An Air Force drone crashed and caught fire in North Dakota field. Here’s what happened
The U.S. Air Force said the unmanned aircraft had been on its way back to Grand Forks Air Force Base and no one had been injured at the crash scene
A unmanned military drone crashed several miles outside of Grand Forks Air Force Base on Friday morning.
A U.S. Air Force RQ-4 Global Hawk — a massive, remotely piloted surveillance drone with a 131-foot wingspan — crashed and caught fire in a field about 4 miles north of the North Dakota air base, the Grand Forks Herald reported.
- The U.S. Air Force and several law enforcement agency were on the scene of the crash Friday, according the Herald.
In a press release Friday, the Air Force’s 319th Reconnaissance Wing said the RQ-4 Block 40 aircraft was returning to base when it crashed and that no one had been injured at the scene. They requested people avoid the area while it recovered and investigated the wreckage.
According to the 319th Reconnaissance Wing’s official Air Force website, the unit “provides rapid combat support through mission support functions, mobility preparedness, and continuous security to Grand Forks, U.S. Customs and Border Protection, and Cavalier Air Force Station located in Cavalier, North Dakota.”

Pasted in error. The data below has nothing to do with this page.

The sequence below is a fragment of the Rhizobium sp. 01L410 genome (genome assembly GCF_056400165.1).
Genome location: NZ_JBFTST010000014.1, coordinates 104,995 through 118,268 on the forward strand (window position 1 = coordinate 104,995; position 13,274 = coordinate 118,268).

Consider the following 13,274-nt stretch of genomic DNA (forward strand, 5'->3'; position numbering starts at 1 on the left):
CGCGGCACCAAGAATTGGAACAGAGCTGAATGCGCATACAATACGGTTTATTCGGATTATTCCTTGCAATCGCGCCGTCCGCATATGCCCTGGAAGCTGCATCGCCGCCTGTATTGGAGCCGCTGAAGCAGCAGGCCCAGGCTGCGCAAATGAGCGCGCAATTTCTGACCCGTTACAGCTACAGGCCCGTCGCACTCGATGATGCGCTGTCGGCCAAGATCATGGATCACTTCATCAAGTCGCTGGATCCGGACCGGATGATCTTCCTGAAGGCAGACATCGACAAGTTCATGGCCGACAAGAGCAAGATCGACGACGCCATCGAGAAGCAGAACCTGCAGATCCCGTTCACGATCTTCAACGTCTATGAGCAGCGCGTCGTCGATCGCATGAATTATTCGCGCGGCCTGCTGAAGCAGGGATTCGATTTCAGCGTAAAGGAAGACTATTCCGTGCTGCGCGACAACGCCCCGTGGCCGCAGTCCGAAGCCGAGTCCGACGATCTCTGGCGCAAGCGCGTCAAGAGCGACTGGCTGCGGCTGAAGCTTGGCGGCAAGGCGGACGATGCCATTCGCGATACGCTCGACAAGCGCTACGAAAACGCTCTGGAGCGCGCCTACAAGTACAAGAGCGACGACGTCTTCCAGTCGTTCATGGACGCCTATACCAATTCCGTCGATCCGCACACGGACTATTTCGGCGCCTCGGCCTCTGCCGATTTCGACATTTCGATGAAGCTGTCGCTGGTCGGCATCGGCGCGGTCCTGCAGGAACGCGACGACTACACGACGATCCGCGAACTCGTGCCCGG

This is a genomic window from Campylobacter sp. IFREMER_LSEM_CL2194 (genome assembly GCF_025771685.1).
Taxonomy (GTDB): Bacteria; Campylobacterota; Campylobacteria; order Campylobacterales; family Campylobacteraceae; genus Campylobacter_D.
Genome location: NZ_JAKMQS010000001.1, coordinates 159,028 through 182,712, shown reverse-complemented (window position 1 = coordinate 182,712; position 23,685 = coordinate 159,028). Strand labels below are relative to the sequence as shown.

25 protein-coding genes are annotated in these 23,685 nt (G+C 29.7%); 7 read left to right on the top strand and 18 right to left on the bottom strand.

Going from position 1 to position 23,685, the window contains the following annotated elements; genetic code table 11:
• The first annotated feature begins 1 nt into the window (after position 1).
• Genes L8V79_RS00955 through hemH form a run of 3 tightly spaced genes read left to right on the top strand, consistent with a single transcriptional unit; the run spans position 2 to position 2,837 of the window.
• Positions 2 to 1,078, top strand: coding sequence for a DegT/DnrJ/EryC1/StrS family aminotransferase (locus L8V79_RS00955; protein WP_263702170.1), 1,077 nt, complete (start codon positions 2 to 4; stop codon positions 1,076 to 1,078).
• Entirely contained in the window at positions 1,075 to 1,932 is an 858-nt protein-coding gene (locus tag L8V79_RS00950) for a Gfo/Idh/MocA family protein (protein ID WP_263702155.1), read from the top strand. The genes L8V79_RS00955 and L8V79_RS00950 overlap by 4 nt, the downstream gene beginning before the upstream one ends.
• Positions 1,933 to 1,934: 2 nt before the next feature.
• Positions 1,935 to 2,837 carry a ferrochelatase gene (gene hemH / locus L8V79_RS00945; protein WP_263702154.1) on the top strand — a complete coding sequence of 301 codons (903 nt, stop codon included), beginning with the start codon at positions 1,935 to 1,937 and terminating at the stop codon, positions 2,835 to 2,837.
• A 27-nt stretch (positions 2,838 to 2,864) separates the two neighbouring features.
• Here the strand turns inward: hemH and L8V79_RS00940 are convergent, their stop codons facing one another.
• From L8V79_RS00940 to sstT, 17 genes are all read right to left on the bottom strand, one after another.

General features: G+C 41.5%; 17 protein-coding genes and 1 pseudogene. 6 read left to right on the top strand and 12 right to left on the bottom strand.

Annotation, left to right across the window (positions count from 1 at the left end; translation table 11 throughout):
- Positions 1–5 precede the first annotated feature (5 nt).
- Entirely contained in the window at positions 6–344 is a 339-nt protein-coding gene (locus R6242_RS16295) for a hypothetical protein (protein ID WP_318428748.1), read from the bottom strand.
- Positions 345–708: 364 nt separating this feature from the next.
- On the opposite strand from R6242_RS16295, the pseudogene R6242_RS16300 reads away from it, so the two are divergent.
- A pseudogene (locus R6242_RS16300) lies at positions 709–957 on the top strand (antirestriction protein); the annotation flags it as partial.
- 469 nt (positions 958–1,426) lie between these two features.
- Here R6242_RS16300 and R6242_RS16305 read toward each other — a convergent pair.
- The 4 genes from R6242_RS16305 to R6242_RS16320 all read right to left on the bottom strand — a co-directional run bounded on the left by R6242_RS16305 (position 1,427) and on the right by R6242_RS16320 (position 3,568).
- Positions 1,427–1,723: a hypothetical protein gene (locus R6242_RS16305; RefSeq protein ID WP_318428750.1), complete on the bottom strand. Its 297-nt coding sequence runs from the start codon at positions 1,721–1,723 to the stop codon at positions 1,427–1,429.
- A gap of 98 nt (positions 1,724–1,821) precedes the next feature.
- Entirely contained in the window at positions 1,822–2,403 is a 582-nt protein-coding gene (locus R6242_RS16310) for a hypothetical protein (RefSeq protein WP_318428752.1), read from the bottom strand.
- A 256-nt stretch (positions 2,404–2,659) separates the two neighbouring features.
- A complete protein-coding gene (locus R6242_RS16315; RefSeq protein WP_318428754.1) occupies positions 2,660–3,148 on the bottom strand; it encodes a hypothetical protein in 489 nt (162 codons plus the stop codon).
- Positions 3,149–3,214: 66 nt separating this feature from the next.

- U.S. Air Force Col. Jeremy Fields, vice commander of the 319th Reconnaissance Wing, said in a statement Friday that members of the military unit were at the site of the crash and that an investigation of the incident could take weeks.
- “I’d like to personally thank local law enforcement, Customs and Border Protection and emergency services for their support on scene,” Fields said.
Northrop Grumman, creator of the RQ-4, advertises that the drone can fly at high altitudes, up to 60,000 feet, and can stay airborne for more than 30 hours.